Marcian, said the porter, was closeted with certain visitors.
‘Make known to him,’ said Basil, ’that I would speak but a word in private.’
They met in the atrium. Marcian smiled oddly.
‘If you come to tell me what you have heard this afternoon,’ he whispered, ‘spare your breath. I know it already.’
‘How can that be?’
’I have seen an angry woman. Angry women are always either very mischievous or very useful. In this case I hope to make use of her. But I can tell you nothing yet, and I would that you were far from Rome. Could I but persuade you to be gone, dear Basil.’
‘I need no more persuading,’ replied the other, with sudden resolve. ’If it be true that I am free to leave the city, I go hence to-morrow.’
Marcian’s face lighted up.
‘To Asculum, then?’
‘Since here I have no hope. Can I trust you, Marcian?’ he added, grasping his friend’s hand.
‘As yourself—nay, better.’
‘Then, to Asculum.’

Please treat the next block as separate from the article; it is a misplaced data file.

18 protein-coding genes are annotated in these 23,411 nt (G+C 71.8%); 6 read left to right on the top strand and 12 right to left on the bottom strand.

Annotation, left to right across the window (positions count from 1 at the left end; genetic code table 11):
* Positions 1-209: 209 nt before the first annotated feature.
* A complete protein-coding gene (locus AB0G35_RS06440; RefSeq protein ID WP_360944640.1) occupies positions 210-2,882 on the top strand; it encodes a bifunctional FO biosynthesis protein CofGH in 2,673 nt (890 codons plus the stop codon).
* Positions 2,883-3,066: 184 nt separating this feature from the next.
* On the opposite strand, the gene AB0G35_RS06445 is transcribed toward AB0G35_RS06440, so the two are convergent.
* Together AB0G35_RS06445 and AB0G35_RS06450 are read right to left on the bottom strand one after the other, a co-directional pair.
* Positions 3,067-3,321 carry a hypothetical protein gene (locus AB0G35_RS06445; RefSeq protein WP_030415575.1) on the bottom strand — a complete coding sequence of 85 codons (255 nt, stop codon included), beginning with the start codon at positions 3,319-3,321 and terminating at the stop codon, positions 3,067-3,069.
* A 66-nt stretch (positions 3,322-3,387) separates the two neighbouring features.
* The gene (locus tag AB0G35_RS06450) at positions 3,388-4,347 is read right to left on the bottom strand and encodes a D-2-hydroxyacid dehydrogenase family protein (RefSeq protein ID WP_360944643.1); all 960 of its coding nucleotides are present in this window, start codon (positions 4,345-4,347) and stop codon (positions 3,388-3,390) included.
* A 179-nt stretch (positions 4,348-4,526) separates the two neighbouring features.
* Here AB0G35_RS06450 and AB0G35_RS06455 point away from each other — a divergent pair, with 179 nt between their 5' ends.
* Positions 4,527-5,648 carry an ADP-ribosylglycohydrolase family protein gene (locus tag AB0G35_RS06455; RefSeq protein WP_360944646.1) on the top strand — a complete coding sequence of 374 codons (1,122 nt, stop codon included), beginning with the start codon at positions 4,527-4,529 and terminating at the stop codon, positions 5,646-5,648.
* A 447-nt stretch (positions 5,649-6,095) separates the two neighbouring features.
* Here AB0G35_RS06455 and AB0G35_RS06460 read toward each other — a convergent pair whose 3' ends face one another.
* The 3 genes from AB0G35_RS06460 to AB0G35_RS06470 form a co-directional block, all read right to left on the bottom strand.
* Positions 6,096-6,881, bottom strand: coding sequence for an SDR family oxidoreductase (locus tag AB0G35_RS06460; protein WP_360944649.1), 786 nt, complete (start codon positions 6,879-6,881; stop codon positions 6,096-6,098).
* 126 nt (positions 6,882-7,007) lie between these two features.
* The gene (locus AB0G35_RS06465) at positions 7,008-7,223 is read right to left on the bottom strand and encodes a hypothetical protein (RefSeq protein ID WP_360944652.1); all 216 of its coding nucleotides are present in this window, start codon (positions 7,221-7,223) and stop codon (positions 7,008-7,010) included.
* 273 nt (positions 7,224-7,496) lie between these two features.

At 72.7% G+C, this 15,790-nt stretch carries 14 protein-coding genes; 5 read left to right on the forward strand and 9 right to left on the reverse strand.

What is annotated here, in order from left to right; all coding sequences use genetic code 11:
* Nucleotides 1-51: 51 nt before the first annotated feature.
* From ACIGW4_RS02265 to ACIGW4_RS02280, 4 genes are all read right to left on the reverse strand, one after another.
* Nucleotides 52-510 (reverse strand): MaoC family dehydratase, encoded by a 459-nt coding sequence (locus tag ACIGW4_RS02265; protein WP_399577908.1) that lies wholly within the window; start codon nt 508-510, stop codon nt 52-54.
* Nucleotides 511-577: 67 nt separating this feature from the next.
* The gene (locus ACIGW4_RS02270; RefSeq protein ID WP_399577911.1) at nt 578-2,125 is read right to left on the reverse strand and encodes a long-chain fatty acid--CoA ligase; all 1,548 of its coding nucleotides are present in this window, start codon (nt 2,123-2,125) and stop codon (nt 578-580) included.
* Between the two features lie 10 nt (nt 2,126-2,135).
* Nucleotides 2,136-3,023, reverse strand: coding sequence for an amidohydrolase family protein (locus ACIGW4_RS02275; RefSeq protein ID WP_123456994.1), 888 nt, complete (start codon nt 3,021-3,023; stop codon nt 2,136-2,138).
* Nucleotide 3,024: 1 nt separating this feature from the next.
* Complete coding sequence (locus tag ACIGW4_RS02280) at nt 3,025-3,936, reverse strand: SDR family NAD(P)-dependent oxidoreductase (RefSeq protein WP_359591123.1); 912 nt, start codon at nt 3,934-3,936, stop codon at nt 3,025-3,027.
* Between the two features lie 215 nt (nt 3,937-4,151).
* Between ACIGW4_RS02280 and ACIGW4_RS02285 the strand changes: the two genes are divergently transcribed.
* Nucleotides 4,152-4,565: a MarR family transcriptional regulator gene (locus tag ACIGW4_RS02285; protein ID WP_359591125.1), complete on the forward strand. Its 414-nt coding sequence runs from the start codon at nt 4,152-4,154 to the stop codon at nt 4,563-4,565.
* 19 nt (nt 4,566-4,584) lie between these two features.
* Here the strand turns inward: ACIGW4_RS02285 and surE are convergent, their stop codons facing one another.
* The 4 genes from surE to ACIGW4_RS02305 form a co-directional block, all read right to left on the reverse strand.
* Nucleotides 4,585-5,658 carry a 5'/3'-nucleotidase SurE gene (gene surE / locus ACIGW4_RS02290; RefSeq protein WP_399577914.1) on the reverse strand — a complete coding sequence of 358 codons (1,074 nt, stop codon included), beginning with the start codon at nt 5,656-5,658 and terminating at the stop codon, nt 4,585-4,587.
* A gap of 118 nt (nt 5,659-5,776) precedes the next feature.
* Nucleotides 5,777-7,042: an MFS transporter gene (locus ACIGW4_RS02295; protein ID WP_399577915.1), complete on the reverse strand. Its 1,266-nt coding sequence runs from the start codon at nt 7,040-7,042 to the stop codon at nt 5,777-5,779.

The greater part of southern Italy was once more held by the Goths. Whilst the long blockade of Neapolis went on, Totila found time to subdue all that lay between that city and the Ionian Sea, meeting, indeed, with little resistance among the country-folk, or from the inhabitants of the mostly unwalled towns. The Imperial forces which should have been arrayed against him had wintered in various cities of the north, where their leaders found all they at present cared for, repose and plunder; their pay long in arrear, and hardly to be hoped for, the Greek soldiers grew insubordinate, lived as they would or could, and with the coming of spring deserted in numbers to the victorious enemy. Appeals to Byzantium for reinforcements had as yet resulted only in the sending of a small, ill-equipped fleet, which, after much delay in Sicilian ports, sailed for Neapolis, only to be surprised by a storm, and utterly wrecked on the shores of the great bay. Not long after the news of this disaster, it was reported in Rome that Neapolis, hopeless of relief, had opened her gates, and presently the report had strange confirmation. There arrived by the Appian Way officers of the garrison which had surrendered; not as harassed fugitives, but travelling with all convenience and security, the Gothic king himself having expedited their journey and sent guides with them lest they should miss the road. Nor was this the most wonderful of the things they had to relate. For they told of humanity on the part of the barbarian conqueror such as had no parallel in any story of warfare known to Greek or Roman; how the Neapolitans being so famine-stricken that they could scarce stand on their legs, King Totila would not at once send plentiful stores into the town, lest the sufferers should die of surfeit, but ministered to their needs even as a friendly physician would have done, giving